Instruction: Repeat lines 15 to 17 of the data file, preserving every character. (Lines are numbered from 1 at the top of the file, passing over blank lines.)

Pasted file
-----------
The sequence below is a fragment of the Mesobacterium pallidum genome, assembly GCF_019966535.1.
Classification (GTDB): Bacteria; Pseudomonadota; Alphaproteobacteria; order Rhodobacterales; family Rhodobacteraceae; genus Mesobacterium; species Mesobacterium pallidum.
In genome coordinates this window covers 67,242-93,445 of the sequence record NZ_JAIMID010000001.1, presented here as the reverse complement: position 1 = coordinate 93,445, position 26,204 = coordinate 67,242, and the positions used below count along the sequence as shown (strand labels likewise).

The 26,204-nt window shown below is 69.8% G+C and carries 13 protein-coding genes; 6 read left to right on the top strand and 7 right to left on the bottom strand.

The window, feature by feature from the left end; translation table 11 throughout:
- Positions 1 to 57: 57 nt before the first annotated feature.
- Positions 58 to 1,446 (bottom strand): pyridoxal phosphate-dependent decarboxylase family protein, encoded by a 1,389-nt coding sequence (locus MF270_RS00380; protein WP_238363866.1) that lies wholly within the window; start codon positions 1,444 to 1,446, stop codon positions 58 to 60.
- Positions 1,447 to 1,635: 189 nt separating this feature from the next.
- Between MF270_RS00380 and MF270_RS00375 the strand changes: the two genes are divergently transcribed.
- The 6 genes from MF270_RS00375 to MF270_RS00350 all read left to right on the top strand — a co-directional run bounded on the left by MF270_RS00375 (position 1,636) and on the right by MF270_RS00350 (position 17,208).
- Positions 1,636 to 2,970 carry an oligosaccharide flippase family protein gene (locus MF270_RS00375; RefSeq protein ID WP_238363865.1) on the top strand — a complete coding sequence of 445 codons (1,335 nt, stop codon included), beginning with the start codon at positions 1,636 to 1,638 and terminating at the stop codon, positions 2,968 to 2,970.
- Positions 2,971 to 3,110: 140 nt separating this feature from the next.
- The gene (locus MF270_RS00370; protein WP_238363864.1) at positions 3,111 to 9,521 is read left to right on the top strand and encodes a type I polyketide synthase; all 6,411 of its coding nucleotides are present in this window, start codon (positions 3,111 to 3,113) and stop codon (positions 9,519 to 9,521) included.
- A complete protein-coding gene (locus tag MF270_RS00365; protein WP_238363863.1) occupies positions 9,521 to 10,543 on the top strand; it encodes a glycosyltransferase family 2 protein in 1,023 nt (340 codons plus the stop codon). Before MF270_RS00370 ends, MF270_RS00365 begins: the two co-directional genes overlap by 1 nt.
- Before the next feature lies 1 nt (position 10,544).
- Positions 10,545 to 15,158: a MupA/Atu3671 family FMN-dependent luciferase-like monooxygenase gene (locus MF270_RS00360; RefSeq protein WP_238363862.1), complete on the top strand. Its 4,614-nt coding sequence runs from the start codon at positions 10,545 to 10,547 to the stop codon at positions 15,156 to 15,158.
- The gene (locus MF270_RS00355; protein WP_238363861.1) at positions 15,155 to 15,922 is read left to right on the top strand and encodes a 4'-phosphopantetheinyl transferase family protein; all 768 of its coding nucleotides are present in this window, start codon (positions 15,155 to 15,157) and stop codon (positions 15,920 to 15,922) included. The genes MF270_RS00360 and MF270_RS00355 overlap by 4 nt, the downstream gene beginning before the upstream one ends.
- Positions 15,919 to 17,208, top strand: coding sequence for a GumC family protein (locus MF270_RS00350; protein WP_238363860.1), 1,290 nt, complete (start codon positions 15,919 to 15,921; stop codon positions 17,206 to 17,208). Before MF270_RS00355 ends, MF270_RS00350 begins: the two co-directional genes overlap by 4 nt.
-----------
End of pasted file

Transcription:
- Before the next feature lies 1 nt (position 10,544).
- Positions 10,545 to 15,158: a MupA/Atu3671 family FMN-dependent luciferase-like monooxygenase gene (locus MF270_RS00360; RefSeq protein WP_238363862.1), complete on the top strand. Its 4,614-nt coding sequence runs from the start codon at positions 10,545 to 10,547 to the stop codon at positions 15,156 to 15,158.
- The gene (locus MF270_RS00355; protein WP_238363861.1) at positions 15,155 to 15,922 is read left to right on the top strand and encodes a 4'-phosphopantetheinyl transferase family protein; all 768 of its coding nucleotides are present in this window, start codon (positions 15,155 to 15,157) and stop codon (positions 15,920 to 15,922) included. The genes MF270_RS00360 and MF270_RS00355 overlap by 4 nt, the downstream gene beginning before the upstream one ends.